flowing motion

Posts Tagged ‘conversation

Are we thinking about viral campaigns back-to-front?

At Bucks08, Toby Moores made the point, as did others, that social media amplifies what is already there.

Perhaps another important point is that social media allows us to measure what is already there.

Here is a report on the US Presidential candidates. What is noticeable is that our use of social media changes after a significant event.

Widget-capture goes up when a candidate has just won a major primary, and falls when they have consolidated their position – meaning, I think, that social media is not a result, but an action we take to make something happen. We are a sensible lot, so if McCain has won, there is no need to capture widgets! If we want to push our candidate on and they are winning, we join in.

Also note that 80-90% of Obama’s widgets are not captured from official sites. Hence my deduction that social media acts as a trace that allows us to understand our community better.

The value to someone investing in social media is increased clarity, rather than increased sales. They still need to get out there and do their thing – write good policy, give good speeches, recover from errors, build alliances, court super-delegates etc.

And if this theory is correct

Widget-capture should fall, when one of the Democratic candidates concedes, and widget-capture should fall for both of them unless at that point the competition with McCain hots up.

Comments??

Addendum

Just so I don’t lose it: after I posted this I commented on an HR blog on the Ron Paul effect – whatever that is!

“I think the return is like any group conversation. You have to be in it to influence it and you have to be willing to be influenced in turn. People trying to ‘use it’, ‘lose it’ at this juncture.

I don’t think the web is an echo chamber as much as a “broken telephone”. News goes out, it is picked up days later, it is repeated without checking, etc. etc. The onus is on the individual to verify information. The danger is in treating it like an authoritative source – we become the journalist – we have to check and double check.

So what do we get? We observe what people are willing to repeat?? That in itself is instructive and tells us a lot about a source. So we can tell three things a) competence b) popularity/fashion and c) network.”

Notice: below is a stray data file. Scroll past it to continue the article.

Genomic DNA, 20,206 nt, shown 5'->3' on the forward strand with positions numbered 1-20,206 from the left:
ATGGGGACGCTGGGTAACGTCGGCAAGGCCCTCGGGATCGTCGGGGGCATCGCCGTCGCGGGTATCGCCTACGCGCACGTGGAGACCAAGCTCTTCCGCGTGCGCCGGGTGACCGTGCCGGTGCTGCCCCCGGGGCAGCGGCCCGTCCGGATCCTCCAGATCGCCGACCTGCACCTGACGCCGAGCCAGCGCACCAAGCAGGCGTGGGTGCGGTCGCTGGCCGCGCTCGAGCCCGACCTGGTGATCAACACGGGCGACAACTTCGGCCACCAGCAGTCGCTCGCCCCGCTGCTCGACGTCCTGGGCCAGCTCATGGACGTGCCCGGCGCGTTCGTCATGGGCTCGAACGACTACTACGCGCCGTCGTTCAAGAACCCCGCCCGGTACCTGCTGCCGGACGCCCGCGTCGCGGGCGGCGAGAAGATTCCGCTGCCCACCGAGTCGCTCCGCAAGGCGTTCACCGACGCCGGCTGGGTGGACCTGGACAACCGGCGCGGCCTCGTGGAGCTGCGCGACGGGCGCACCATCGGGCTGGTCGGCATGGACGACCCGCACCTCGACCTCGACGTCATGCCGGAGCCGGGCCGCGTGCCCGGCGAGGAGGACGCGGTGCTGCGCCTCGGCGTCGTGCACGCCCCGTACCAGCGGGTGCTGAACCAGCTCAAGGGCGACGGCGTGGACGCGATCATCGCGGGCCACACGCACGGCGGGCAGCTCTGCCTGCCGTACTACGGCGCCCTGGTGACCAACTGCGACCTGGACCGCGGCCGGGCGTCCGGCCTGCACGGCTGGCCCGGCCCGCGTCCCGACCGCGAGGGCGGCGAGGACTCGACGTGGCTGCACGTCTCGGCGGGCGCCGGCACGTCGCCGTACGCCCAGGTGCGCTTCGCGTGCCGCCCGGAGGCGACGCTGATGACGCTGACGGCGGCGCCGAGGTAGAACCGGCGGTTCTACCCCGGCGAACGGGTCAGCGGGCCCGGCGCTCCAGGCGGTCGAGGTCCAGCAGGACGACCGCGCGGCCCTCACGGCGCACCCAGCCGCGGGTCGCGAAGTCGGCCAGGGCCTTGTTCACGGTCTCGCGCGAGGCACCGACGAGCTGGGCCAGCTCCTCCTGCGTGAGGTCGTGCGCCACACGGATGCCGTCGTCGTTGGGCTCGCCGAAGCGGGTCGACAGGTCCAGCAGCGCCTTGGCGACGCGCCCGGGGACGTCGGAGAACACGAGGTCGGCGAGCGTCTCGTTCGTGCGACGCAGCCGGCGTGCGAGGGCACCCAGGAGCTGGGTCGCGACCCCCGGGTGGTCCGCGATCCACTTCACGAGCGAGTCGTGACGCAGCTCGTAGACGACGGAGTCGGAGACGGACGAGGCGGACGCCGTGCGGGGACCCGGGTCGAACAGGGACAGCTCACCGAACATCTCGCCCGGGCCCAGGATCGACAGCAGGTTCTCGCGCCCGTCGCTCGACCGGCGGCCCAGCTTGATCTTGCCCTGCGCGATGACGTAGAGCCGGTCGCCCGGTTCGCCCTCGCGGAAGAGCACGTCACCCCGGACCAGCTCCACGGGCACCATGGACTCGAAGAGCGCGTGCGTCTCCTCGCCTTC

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I have just rediscovered Aloha Coaching and found their post on conversations:

Bronze is earned from listening to our own voice.

Silver is earned from incomplete conversations.

Gold is earned from voices that are struggling to be heard.

And how do we do this?

In addition to aiming for gold: to hear the voice struggling to be heard,

2.  Be patient with silence.

1.  Still our own inner voice

Have you seen Jill Bolte Taylor’s TED lecture on her “stroke of insight”?

Jill is a brain scientist who had a stroke quite young.  She describes what it felt like to lose the left side of her brain which governs our serial processing – our inner voice.  She cries when describes what it was like to be fully aware of the world via the right parallel processing side of her brain.  I think they were tears of wonder (though I am sure it was pretty scary too).

I think implicitly she was advocating the idea that we put far too much emphasis on our left brain, serial processing, “I”, “to do” list brain, and not enough attention to what is happening almost imperceptibly around us.

Paulo Coelho

Paulo Coelho advocates similar idea.  I have found the idea of looking towards the horizon quite useful and particularly of listening to sounds as far as I can hear.

Galba Bright of TuneupyourEQ has been talking about reflection.

In my experience, some people who are very in tune with the world don’t reflect much.  I think that those of us who are have strong serial processors need to make time to relax, reflect and recreate.  In the hurly-burly of the world, we can become increasingly inefficient otherwise.

Does stilling our inner voice reduce our own motivation?

I don’t think so.  Indeed the opposite.  It allows us to hear ourselves too.

Our serial ‘doing’ brain is important.  It is what we use during “flow”, I think.  Maybe a neuro-scientist could comment on that.  When we are in the flow of action, we aren’t listening to anything outside that activity

We need both – action and stillness.

The big dilemma is when we get caught in one or the other!

I am just finishing a sabbatical and have the most awful resistance to getting going again.  I know from experience that the adrenaline high of action will take me away from the peace of reflection, and when I am in that place, I will resist coming down.

Have you experienced anything like that?


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